The rich, the poor and the trash
Inequality is growing. The rich consume much more than the poor and produce much more waste. Trash has become a symbol of our times.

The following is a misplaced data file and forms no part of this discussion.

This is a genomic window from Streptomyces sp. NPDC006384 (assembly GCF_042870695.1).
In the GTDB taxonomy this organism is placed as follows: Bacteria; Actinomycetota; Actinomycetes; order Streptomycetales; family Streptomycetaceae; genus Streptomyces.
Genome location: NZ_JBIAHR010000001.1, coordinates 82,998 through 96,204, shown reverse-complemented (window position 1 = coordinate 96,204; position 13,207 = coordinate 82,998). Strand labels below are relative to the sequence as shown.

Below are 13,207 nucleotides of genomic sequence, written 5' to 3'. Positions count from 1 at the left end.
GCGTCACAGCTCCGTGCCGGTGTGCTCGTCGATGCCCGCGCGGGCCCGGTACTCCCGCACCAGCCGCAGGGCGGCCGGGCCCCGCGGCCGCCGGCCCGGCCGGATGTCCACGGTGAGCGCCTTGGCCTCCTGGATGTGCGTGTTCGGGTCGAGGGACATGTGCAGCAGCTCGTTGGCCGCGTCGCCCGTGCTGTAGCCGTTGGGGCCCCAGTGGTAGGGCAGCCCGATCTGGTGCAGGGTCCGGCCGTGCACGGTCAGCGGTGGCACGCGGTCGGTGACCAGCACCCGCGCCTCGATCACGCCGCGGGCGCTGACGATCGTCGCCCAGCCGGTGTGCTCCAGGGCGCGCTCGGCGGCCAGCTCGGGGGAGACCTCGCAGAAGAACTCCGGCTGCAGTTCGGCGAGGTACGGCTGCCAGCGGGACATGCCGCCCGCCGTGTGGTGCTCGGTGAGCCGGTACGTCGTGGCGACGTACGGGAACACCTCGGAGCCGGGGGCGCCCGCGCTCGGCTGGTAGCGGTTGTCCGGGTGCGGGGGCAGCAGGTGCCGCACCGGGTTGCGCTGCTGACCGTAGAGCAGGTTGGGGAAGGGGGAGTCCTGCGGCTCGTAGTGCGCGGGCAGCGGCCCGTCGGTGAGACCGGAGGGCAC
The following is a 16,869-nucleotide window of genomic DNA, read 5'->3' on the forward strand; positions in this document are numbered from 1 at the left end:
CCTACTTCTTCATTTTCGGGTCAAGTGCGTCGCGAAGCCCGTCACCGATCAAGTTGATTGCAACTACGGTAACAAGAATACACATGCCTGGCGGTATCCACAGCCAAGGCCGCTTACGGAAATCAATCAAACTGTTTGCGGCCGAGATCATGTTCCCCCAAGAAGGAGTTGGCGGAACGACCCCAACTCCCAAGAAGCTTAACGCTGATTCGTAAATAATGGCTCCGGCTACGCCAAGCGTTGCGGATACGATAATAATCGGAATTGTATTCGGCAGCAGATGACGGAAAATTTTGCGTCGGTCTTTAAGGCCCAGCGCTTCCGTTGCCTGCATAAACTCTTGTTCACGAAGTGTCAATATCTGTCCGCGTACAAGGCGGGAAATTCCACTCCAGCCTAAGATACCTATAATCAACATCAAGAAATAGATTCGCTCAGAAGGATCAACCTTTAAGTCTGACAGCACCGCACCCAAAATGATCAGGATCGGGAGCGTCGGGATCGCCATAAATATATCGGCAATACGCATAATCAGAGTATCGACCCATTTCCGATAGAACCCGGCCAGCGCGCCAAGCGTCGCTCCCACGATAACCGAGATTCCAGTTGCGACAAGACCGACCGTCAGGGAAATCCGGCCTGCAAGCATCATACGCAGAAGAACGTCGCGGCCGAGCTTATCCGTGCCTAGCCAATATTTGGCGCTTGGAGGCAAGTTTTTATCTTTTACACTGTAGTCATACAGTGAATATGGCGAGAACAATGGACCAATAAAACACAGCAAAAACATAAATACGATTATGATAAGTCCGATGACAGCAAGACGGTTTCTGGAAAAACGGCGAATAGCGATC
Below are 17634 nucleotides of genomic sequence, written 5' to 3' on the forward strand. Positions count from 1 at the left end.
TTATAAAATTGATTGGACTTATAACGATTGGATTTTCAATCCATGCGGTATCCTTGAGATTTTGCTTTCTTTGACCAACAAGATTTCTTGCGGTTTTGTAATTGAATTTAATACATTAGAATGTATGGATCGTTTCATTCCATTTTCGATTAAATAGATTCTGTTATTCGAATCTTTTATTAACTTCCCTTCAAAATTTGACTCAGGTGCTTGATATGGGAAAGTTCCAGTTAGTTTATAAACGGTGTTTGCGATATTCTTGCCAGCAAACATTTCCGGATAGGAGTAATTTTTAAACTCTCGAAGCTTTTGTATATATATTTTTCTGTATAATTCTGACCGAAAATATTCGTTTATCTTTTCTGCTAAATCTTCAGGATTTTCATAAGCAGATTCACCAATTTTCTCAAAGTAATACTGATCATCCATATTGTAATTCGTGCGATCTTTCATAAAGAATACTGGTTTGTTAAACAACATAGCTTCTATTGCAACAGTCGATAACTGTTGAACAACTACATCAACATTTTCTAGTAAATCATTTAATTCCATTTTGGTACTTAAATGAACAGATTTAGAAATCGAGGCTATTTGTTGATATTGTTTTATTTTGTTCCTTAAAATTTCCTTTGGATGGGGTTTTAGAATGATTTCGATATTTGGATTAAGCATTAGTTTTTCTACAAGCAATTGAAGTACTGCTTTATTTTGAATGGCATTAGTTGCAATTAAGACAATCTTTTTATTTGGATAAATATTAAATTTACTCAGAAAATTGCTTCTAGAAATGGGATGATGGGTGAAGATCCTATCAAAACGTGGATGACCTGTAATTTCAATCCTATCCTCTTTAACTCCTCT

But what some people throw away, means money to others and a chance to survive. The amount of waste we generate and the way we deal with it speak volumes about our consumption and prosperity – and also about our levels of social inequality. In the documentary, “The Rich, the Poor and the Trash,” co-directors Naomi Phillips and Thomas Hasel explore the lives of people both working with and living off trash. Twenty-eight-year-old Godwin Ochieng lives in Dandora, a slum in Kenya, where one of the largest dumpsites in Africa is located. He spends his days combing through endless piles of garbage coming in the truckload from the city’s wealthier districts in the hope of finding something to sell: for him, the mountain of trash is a lifeline. One person who tries to help youths in the slum is Godwin Ochieng’s role model, hip-hop star Juliani, who also comes from Dandora. The founder of the youth club wants to radically change Kenyan society. Meanwhile, halfway around the globe in one of the world’s richest and most expensive cities, Pierre Simmons searches the streets of New York for cans he can sell to recycling companies. In 2014, Pierre Simmons gave a speech about poverty to the United Nations on behalf of “Sure we can”, a non-profit recycling center in New York. “I don’t think anybody here at Sure We Can wants to live like Wall Street people,” says Pierre. Both men live in countries where the gap between rich and poor is vast. But the social gap between the US and Kenya is also huge. Economists Lucas Chancel and Kate Raworth warn against the consequences of a huge imbalance at both the national and international levels. They believe it poses a great danger to our entire system of values in the West, to our understanding of democracy and, ultimately, to our economy.